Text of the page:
Korg made quite a splash when they brought out the Monotron analogue synthesiser, and quickly followed it with the Monotron Duo, Monotron Delay and the Monotribe. These pocket synths were priced in that ‘it would be rude not to’ range, and were just fun and inspiring. However, with the success and desirability of slightly larger analog synths such as the Arturia MiniBrute and Moog Minitaur, could Korg launch a synth based on the technology used in modules from the Monotron and Montribe range, with a choice few extra bits and pieces added on, to take on this part of the market? Enter the Korg Monokeys…
The first step is to add a 25-key keyboard with octave transpose buttons. Moving away from the ribbon controller of the Monotrons, this already makes the Monokeys a much more serious instrument. Adding a keyboard though also has the advantage of making the whole unit a bit bigger, so we can squeeze on some new knobs and really add some extra functionality.
Starting with the Oscillators, the two VCOs with cross-modulation from the Monotron Duo would be a good place to start, but what about offering a choice of triangle or square wave for VCO1 and saw or square on VCO2 and perhaps a sub-oscillator with just a single volume control? A standard ADSR, or even a three-knob ADS(D) envelope generator would be a great addition; as would independent volume controls for VCO1 and VCO2.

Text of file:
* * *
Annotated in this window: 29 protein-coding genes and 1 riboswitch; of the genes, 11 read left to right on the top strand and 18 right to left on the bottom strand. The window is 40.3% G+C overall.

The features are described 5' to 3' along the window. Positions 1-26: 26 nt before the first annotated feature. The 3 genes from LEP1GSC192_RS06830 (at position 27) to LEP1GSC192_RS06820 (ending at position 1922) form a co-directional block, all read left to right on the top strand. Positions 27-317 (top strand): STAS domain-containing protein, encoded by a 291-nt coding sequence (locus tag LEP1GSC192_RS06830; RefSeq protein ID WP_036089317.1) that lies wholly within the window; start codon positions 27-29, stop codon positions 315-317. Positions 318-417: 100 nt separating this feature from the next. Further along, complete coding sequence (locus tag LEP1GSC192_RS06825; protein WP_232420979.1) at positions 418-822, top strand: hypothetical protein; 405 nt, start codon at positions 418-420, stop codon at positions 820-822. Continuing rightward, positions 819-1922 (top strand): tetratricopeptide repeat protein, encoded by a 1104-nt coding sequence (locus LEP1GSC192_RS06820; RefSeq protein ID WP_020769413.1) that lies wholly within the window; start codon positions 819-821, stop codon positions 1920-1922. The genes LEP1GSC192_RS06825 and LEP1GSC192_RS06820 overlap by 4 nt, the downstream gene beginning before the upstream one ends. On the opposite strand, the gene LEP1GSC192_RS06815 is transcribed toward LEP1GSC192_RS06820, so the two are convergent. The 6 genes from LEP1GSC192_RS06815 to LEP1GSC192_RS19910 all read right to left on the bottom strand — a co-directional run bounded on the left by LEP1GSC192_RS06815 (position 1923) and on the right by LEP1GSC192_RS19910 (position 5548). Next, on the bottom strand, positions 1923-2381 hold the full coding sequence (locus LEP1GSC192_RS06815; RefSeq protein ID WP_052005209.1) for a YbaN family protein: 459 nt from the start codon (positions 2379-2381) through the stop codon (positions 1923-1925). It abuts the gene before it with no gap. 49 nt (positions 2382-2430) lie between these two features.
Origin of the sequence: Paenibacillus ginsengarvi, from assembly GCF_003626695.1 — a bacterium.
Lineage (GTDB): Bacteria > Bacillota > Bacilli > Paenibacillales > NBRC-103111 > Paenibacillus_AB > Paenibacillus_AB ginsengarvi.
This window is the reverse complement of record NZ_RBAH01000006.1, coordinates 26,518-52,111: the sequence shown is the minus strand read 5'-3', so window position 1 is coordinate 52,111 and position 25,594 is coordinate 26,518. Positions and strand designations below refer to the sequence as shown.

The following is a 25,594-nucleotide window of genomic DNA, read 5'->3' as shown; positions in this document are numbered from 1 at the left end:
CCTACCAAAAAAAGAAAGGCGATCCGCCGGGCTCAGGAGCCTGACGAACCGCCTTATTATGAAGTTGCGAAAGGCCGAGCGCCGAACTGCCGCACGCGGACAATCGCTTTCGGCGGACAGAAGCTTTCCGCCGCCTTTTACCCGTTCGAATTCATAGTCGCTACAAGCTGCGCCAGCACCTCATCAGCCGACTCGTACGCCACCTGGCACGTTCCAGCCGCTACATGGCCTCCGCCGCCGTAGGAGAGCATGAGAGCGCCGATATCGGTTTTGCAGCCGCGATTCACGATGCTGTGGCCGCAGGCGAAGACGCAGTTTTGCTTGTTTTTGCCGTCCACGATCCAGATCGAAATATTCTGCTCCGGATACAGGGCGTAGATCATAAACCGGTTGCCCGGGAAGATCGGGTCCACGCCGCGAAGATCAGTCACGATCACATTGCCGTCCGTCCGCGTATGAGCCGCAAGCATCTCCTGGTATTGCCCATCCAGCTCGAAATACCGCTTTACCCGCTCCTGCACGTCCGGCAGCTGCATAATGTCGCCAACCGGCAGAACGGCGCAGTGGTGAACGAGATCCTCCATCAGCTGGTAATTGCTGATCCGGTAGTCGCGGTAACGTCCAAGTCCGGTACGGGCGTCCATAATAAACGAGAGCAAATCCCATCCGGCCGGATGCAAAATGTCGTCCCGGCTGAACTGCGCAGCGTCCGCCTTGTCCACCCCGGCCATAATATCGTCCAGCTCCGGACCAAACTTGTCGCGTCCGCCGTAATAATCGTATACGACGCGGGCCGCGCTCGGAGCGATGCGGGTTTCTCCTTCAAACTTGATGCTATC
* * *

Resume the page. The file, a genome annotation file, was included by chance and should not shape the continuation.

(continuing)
The MS-10/MS-20 filter from the Monotron comes next, but on the Monokeys it offers that bit more with an envelope generator and envelope amount control. The LFO from the Monotron stays, but is enhanced with a choice of sine, triangle and square waves and an additional three knobs to modulate the pitch, volume or filter cutoff.
Finally, the Korg Monokeys includes the delay effect from the Monotron Delay, and adds a wheel, which can be assigned to filter cutoff or pitch, and a portamento knob. The Monokeys also keeps the audio input for processing external signals, but adds those most-useful of connectivity features: MIDI inputs on DIN and USB connections.
Priced at a competitive £349, the Monokeys would be a great addition to this level of the analogue synthesiser market. It would be everything we’ve been waiting for (until, that is, the release of the Korg Polykeys…).
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